• Andrew Hamilton
    • 06 July 2015
    32 Comments

    On July 1 the Australian Border Force Act 2015 became law. Detention centre staff are now forbidden to speak about human rights abuses, with a two year jail penalty applying. It is perhaps appropriate to recall the secrecy of the security apparatus of Stalinist Russia, Apartheid South Africa, and Chile and Argentina under the Generals, where victims were denigrated and information prevented from leaking out.

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  • INTERNATIONAL

    Italian perspective on Australia's asylum seeker shame

    • Anna Martin
    • 12 June 2015
    31 Comments

    Over the last few months, I have been completing a Masters in International Criminal Law at the United Nations Interregional Crime and Justice Research Institute in Turin, Italy. Over the last two weeks, our classes revolved around human rights — always a bit of a cringeworthy topic when one comes from Australia. Certainly Italy's attitude and approach to asylum seekers puts Australia's to shame.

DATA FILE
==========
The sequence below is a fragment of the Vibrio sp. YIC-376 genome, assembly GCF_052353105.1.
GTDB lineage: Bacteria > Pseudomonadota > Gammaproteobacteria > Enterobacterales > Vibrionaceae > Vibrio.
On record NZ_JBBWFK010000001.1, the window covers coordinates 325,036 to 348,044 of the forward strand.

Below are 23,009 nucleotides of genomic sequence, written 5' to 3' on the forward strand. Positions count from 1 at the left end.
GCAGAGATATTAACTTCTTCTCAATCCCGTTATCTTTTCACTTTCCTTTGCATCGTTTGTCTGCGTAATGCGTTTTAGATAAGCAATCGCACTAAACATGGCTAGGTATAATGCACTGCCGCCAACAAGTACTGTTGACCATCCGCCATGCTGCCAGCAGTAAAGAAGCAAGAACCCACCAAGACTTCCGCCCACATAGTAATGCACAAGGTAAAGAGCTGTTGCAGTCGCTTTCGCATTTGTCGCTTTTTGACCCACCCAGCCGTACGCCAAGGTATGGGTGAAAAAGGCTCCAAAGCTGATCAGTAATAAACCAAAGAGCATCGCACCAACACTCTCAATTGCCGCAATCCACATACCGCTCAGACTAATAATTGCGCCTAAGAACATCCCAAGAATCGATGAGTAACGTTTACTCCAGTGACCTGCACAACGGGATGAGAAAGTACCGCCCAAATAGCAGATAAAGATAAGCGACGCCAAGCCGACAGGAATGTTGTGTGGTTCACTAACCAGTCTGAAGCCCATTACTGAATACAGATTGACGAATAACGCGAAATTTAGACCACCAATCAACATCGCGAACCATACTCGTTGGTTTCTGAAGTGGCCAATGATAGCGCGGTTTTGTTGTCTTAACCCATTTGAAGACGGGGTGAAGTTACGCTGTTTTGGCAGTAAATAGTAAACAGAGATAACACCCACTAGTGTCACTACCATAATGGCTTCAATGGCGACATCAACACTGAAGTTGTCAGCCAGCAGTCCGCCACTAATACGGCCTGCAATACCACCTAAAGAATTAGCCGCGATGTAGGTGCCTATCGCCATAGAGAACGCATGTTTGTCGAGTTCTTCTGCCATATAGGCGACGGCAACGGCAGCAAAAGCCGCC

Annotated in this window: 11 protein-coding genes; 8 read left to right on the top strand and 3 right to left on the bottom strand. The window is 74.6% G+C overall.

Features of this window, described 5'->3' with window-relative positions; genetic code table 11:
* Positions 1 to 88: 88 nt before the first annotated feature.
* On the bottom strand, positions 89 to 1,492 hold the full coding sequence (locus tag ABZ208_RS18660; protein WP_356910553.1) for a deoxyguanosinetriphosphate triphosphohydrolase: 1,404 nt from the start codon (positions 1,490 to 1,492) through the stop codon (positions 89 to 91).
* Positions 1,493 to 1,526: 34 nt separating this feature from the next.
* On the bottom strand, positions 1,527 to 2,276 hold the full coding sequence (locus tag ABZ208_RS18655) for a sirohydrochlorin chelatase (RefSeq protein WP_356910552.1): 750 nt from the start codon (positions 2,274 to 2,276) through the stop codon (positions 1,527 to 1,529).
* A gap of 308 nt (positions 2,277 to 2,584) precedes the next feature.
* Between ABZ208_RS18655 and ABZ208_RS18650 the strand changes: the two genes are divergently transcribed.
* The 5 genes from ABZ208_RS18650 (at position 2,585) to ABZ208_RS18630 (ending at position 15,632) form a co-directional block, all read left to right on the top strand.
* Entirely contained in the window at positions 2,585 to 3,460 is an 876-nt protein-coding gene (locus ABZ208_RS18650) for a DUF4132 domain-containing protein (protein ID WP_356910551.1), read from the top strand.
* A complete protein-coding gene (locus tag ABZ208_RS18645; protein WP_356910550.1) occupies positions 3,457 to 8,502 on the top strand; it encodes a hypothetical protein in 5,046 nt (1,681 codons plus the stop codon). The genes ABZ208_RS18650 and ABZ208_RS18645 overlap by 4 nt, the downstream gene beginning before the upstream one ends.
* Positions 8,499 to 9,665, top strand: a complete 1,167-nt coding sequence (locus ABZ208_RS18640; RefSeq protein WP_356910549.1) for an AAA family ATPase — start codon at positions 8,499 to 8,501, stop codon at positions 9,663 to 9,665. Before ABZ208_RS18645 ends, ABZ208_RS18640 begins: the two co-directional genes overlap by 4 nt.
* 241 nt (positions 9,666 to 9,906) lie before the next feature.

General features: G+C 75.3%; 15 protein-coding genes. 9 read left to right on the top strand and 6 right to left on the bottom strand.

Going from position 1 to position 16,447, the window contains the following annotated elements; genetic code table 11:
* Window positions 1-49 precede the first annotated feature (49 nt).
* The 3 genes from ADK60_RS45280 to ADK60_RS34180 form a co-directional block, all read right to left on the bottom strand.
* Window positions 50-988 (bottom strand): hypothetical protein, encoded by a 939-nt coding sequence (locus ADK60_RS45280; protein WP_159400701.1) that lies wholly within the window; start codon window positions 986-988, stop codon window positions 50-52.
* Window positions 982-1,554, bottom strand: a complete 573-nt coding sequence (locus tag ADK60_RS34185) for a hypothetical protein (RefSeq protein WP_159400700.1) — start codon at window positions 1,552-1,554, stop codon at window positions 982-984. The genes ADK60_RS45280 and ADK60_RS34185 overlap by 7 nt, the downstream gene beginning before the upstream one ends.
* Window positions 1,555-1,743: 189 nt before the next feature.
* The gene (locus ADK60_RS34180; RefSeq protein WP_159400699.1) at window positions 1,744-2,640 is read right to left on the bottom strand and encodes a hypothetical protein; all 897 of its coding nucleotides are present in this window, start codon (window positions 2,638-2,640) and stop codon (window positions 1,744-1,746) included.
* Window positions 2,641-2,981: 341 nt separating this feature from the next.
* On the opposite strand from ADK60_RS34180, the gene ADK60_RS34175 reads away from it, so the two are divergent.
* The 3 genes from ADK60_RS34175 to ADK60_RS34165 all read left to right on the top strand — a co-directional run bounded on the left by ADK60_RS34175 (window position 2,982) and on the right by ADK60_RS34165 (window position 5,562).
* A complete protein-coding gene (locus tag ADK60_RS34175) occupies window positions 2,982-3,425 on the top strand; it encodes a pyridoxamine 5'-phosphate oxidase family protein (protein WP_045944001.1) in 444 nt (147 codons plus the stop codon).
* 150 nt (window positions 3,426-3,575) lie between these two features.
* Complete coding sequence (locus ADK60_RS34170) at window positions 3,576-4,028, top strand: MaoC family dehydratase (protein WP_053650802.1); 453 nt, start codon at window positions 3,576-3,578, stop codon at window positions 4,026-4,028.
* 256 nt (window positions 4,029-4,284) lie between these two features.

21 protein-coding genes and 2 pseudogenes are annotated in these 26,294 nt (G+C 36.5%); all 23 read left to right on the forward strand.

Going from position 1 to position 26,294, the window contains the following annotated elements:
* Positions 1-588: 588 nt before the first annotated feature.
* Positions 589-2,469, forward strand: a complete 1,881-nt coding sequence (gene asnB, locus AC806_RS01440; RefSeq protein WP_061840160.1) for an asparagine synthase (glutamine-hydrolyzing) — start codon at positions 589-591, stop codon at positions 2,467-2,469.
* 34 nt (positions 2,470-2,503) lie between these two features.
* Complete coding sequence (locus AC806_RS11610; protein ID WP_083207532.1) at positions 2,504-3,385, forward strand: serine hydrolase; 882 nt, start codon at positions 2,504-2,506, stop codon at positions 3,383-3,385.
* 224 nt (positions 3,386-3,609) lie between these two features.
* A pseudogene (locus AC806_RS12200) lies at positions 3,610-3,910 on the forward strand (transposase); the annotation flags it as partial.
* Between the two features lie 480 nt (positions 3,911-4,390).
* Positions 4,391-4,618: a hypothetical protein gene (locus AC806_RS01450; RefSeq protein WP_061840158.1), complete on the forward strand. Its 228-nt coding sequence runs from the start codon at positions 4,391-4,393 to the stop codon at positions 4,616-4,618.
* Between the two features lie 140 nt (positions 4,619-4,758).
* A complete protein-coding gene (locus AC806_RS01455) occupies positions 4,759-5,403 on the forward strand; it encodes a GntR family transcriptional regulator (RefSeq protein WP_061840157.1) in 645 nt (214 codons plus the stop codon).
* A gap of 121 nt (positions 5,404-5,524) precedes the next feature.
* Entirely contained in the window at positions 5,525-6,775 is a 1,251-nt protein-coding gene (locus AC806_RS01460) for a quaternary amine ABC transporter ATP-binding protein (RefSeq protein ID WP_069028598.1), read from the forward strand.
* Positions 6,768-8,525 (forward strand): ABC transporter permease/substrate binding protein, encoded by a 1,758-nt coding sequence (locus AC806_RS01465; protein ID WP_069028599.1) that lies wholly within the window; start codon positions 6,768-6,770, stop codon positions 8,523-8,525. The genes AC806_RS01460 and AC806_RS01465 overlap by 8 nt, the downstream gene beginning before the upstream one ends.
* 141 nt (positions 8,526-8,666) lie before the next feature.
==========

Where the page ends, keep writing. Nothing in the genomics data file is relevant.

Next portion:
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  • A crucial time for a discerning voice

    • Michael Elligate
    • 10 June 2015

    'The Institutional Church has so often taken smug refuge in pushing the need for an informed conscience. However this does not certainly mean personal freedom must bow to the stand of the establishment. The rights of partners to be honest in their own sexual matters is given due place in this new book.' Fr Michael Elligate launches Fr Frank Brennan SJ's book Amplifying That Still, Small Voice at Newman College, Melbourne, 5 June 2015.

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  • AUSTRALIA

    Could Immigration 'secrecy' act trump mandatory reporting of abuse?